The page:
Would a bike path make the Keystone pipeline less terrible?

“Seriously, this can’t be for real," say environmentalists

Topics: Keystone XL pipeline, bikes, tourism, parks, environmentalists, TransCanada, ,

Would a bike path make the Keystone pipeline less terrible? (Credit: SWA Group)

No one seems to be sure whether we should be taking SWA group and its proposed plans to build a bike path along the 1,300-mile Keystone XL pipeline seriously. The Houston-based architectural firm itself admitted that its illustrations, of guileless bikers cavorting past fields of sunflowers, environmental protestors and Native American teepees, are “somewhat tongue-in-cheek.” But just to be safe, Bloomberg asked TransCanada what they thought.

A spokesman for the corporation said they’d be unlikely to support it. And a lobbyist with the League of Conservation Voters was even enthusiastic, writing in email: “This seems like it should be in The Onion or something…Seriously, this can’t be for real.” Added the executive director of the anti-pipeline group Bold Nebraska, “The person who developed this is so out of touch with reality.”

You Might Also Like

But if what many consider to be the worst happens and the pipeline becomes a reality, SWA insists, turning it into a recreation spot would at the very least “make it better for the population.” In other words, it could do for the hugely controversial pipeline what the High Line park did for New York’s abandoned elevated rail. In another sign that they’re putting serious thought into this, SWA estimates the total costs for making the lane a reality at about $400 million.

Lindsay Abrams
Lindsay Abrams is a staff writer at Salon, reporting on all things sustainable. Follow her on Twitter @readingirl, email labrams@salon.com.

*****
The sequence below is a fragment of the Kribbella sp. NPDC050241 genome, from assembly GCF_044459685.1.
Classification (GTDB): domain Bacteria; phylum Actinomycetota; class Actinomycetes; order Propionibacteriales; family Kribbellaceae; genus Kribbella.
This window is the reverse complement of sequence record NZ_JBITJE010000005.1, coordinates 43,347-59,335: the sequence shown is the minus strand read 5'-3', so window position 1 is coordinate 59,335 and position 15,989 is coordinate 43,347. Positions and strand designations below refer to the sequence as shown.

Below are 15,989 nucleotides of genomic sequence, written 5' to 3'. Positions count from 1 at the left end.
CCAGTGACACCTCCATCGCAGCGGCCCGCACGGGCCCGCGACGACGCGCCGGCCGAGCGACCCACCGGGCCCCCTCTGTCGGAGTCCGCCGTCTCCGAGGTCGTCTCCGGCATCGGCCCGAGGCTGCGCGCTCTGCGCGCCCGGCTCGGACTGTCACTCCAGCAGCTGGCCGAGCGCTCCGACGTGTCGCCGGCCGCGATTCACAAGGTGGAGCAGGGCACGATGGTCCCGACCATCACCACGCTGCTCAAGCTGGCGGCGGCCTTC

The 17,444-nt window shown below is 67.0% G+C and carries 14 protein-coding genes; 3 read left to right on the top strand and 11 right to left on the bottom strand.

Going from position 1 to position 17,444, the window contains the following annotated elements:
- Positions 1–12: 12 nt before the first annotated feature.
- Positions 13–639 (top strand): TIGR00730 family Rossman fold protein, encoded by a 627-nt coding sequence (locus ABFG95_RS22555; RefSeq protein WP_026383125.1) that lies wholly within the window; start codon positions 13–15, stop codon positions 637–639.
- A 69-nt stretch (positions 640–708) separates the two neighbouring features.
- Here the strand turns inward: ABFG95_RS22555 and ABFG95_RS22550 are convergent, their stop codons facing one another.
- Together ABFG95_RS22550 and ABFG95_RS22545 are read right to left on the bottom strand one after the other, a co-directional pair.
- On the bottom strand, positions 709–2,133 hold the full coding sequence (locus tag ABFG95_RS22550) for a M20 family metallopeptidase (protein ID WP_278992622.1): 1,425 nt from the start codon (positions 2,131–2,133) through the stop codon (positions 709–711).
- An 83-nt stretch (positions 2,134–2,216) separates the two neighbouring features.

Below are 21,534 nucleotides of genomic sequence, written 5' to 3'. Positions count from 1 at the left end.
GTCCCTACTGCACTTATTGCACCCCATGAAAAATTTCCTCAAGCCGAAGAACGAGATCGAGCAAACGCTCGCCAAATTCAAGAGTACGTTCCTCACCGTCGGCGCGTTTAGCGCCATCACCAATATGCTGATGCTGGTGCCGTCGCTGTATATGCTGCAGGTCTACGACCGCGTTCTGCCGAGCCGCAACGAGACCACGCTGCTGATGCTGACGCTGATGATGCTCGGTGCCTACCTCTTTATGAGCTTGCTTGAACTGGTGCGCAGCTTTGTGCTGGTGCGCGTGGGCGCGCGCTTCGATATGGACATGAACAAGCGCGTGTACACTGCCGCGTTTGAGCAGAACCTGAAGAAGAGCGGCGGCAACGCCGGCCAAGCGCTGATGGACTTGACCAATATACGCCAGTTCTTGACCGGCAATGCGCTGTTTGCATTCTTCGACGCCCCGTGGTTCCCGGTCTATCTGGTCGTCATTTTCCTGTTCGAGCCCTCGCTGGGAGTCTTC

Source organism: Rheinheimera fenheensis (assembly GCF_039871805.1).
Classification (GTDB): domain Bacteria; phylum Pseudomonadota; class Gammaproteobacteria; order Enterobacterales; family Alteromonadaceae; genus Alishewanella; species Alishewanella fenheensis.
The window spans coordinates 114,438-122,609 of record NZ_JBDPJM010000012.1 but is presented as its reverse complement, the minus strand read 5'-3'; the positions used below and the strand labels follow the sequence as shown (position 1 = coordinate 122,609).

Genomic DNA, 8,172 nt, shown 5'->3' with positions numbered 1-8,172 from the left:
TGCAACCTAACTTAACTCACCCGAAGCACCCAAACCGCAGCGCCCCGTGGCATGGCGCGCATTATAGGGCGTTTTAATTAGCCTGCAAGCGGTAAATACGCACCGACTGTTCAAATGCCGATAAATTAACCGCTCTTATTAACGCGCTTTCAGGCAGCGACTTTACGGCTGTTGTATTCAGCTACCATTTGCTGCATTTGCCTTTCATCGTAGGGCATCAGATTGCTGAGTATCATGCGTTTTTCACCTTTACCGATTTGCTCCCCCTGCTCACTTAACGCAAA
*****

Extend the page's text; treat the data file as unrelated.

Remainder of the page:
More Related Stories

Featured Slide Shows

  • Share on Twitter
  • Share on Facebook
  • 1 of 8
  • Close
  • Fullscreen
  • Thumbnails

    7 ways Americans have defiled the hot dog

    Sonic's Bacon Double Cheddar Croissant Dog

    Sonic calls this a "gourmet twist" on a classic. I am not so, so fancy, but I know that sprinkling bacon and cheddar cheese onto a tube of pork is not gourmet, even if you have made a bun out of something that is theoretically French.

    Krispy Kreme

    7 ways Americans have defiled the hot dog

    Krispy Kreme's Doughnut Dog

    This stupid thing is a hotdog in a glazed doughnut bun, topped with bacon and raspberry jelly. It is only available at Delaware's Frawley Stadium, thank god.


    7 ways Americans have defiled the hot dog

    KFC's Double Down Dog

    This creation is notable for its fried chicken bun and ability to hastily kill your dreams.

    Pizza Hut

    7 ways Americans have defiled the hot dog

    Pizza Hut's Hot Dog Bites Pizza

    Pizza Hut basically just glued pigs-in-blankets to the crust of its normal pizza. This actually sounds good, and I blame America for brainwashing me into feeling that.

    Carl's Jr.

    7 ways Americans have defiled the hot dog

    Carl's Jr. Most American Thick Burger

    This is a burger stuffed with potato chips and hot dogs. Choose a meat, America! How hard is it to just choose a meat?!

    Tokyo Dog

    7 ways Americans have defiled the hot dog

    Tokyo Dog's Juuni Ban

    A food truck in Seattle called Tokyo Dog created this thing, which is notable for its distinction as the Guinness Book of World Records' most expensive hot dog at $169. It is a smoked cheese bratwurst, covered in butter Teriyaki grilled onions, Maitake mushrooms, Wagyu beef, foie gras, black truffles, caviar and Japanese mayo in a brioche bun. Just calm down, Tokyo Dog. Calm down.


    7 ways Americans have defiled the hot dog

    Limp Bizkit's "Chocolate Starfish and the Hot Dog Flavored Water"

    This album art should be illegal.

  • Recent Slide Shows


Loading Comments...